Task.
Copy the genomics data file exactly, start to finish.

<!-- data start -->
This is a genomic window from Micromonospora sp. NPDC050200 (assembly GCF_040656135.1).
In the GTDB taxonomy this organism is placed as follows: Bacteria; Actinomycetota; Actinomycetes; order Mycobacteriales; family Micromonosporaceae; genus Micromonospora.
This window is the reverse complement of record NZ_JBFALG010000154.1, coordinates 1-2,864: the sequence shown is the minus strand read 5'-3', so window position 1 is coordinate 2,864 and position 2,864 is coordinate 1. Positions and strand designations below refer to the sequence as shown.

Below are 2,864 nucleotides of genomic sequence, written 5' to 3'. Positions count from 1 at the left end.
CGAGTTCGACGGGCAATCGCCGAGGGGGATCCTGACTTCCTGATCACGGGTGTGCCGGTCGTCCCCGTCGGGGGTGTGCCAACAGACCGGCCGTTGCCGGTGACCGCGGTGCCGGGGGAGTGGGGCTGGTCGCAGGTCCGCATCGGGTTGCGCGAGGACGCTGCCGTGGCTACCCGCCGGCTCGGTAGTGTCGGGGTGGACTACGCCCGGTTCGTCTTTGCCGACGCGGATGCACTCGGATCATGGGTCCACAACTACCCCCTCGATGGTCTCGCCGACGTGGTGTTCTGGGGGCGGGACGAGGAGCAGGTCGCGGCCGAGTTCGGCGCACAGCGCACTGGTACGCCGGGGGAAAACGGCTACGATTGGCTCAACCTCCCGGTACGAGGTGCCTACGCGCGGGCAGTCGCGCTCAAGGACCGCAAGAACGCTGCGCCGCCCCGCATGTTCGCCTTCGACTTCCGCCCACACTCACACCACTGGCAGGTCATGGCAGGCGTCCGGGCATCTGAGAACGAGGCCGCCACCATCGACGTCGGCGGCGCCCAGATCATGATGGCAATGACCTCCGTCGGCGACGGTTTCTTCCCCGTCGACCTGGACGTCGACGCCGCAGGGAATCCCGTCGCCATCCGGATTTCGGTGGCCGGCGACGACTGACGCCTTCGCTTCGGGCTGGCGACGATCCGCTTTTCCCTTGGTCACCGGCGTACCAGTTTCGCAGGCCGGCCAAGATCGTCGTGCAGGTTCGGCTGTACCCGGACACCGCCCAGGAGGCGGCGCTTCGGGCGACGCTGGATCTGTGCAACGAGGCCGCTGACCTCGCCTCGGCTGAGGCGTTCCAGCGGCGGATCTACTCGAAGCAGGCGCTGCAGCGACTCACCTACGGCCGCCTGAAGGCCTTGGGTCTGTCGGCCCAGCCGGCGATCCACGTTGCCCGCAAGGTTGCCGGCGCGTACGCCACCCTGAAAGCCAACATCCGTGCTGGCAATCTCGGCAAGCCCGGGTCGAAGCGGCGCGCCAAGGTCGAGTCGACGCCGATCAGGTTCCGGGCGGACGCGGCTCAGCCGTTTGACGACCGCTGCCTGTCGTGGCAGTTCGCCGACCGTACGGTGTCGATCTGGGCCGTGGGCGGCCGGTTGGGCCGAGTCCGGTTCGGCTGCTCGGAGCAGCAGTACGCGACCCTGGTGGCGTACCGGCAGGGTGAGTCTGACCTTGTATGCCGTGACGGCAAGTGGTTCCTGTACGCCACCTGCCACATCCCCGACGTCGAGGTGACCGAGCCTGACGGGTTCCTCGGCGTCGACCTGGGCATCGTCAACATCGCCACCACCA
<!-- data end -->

This is a genomic window from Micromonospora sp. NPDC050200 (assembly GCF_040656135.1).
In the GTDB taxonomy this organism is placed as follows: Bacteria; Actinomycetota; Actinomycetes; order Mycobacteriales; family Micromonosporaceae; genus Micromonospora.
This window is the reverse complement of record NZ_JBFALG010000154.1, coordinates 1-2,864: the sequence shown is the minus strand read 5'-3', so window position 1 is coordinate 2,864 and position 2,864 is coordinate 1. Positions and strand designations below refer to the sequence as shown.

Below are 2,864 nucleotides of genomic sequence, written 5' to 3'. Positions count from 1 at the left end.
CGAGTTCGACGGGCAATCGCCGAGGGGGATCCTGACTTCCTGATCACGGGTGTGCCGGTCGTCCCCGTCGGGGGTGTGCCAACAGACCGGCCGTTGCCGGTGACCGCGGTGCCGGGGGAGTGGGGCTGGTCGCAGGTCCGCATCGGGTTGCGCGAGGACGCTGCCGTGGCTACCCGCCGGCTCGGTAGTGTCGGGGTGGACTACGCCCGGTTCGTCTTTGCCGACGCGGATGCACTCGGATCATGGGTCCACAACTACCCCCTCGATGGTCTCGCCGACGTGGTGTTCTGGGGGCGGGACGAGGAGCAGGTCGCGGCCGAGTTCGGCGCACAGCGCACTGGTACGCCGGGGGAAAACGGCTACGATTGGCTCAACCTCCCGGTACGAGGTGCCTACGCGCGGGCAGTCGCGCTCAAGGACCGCAAGAACGCTGCGCCGCCCCGCATGTTCGCCTTCGACTTCCGCCCACACTCACACCACTGGCAGGTCATGGCAGGCGTCCGGGCATCTGAGAACGAGGCCGCCACCATCGACGTCGGCGGCGCCCAGATCATGATGGCAATGACCTCCGTCGGCGACGGTTTCTTCCCCGTCGACCTGGACGTCGACGCCGCAGGGAATCCCGTCGCCATCCGGATTTCGGTGGCCGGCGACGACTGACGCCTTCGCTTCGGGCTGGCGACGATCCGCTTTTCCCTTGGTCACCGGCGTACCAGTTTCGCAGGCCGGCCAAGATCGTCGTGCAGGTTCGGCTGTACCCGGACACCGCCCAGGAGGCGGCGCTTCGGGCGACGCTGGATCTGTGCAACGAGGCCGCTGACCTCGCCTCGGCTGAGGCGTTCCAGCGGCGGATCTACTCGAAGCAGGCGCTGCAGCGACTCACCTACGGCCGCCTGAAGGCCTTGGGTCTGTCGGCCCAGCCGGCGATCCACGTTGCCCGCAAGGTTGCCGGCGCGTACGCCACCCTGAAAGCCAACATCCGTGCTGGCAATCTCGGCAAGCCCGGGTCGAAGCGGCGCGCCAAGGTCGAGTCGACGCCGATCAGGTTCCGGGCGGACGCGGCTCAGCCGTTTGACGACCGCTGCCTGTCGTGGCAGTTCGCCGACCGTACGGTGTCGATCTGGGCCGTGGGCGGCCGGTTGGGCCGAGTCCGGTTCGGCTGCTCGGAGCAGCAGTACGCGACCCTGGTGGCGTACCGGCAGGGTGAGTCTGACCTTGTATGCCGTGACGGCAAGTGGTTCCTGTACGCCACCTGCCACATCCCCGACGTCGAGGTGACCGAGCCTGACGGGTTCCTCGGCGTCGACCTGGGCATCGTCAACATCGCCACCACCA